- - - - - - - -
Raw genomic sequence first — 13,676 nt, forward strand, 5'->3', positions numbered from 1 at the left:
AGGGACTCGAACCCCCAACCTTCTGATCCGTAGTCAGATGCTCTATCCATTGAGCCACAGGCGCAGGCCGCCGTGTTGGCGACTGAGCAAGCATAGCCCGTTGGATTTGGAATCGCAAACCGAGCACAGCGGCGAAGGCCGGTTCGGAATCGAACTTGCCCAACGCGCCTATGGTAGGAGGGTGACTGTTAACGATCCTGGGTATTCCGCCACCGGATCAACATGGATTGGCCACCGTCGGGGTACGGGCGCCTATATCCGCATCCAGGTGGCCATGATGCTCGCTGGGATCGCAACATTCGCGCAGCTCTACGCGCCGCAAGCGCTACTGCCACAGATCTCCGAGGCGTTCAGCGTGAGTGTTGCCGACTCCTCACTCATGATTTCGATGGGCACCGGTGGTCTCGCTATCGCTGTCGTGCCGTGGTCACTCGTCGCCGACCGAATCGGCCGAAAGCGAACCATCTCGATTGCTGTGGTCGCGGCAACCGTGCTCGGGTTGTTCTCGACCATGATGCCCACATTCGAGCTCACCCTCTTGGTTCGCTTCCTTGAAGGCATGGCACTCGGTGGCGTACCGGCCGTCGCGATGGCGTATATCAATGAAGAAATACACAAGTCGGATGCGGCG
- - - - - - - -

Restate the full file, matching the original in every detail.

Raw genomic sequence first — 13,676 nt, forward strand, 5'->3', positions numbered from 1 at the left:
AGGGACTCGAACCCCCAACCTTCTGATCCGTAGTCAGATGCTCTATCCATTGAGCCACAGGCGCAGGCCGCCGTGTTGGCGACTGAGCAAGCATAGCCCGTTGGATTTGGAATCGCAAACCGAGCACAGCGGCGAAGGCCGGTTCGGAATCGAACTTGCCCAACGCGCCTATGGTAGGAGGGTGACTGTTAACGATCCTGGGTATTCCGCCACCGGATCAACATGGATTGGCCACCGTCGGGGTACGGGCGCCTATATCCGCATCCAGGTGGCCATGATGCTCGCTGGGATCGCAACATTCGCGCAGCTCTACGCGCCGCAAGCGCTACTGCCACAGATCTCCGAGGCGTTCAGCGTGAGTGTTGCCGACTCCTCACTCATGATTTCGATGGGCACCGGTGGTCTCGCTATCGCTGTCGTGCCGTGGTCACTCGTCGCCGACCGAATCGGCCGAAAGCGAACCATCTCGATTGCTGTGGTCGCGGCAACCGTGCTCGGGTTGTTCTCGACCATGATGCCCACATTCGAGCTCACCCTCTTGGTTCGCTTCCTTGAAGGCATGGCACTCGGTGGCGTACCGGCCGTCGCGATGGCGTATATCAATGAAGAAATACACAAGTCGGATGCGGCG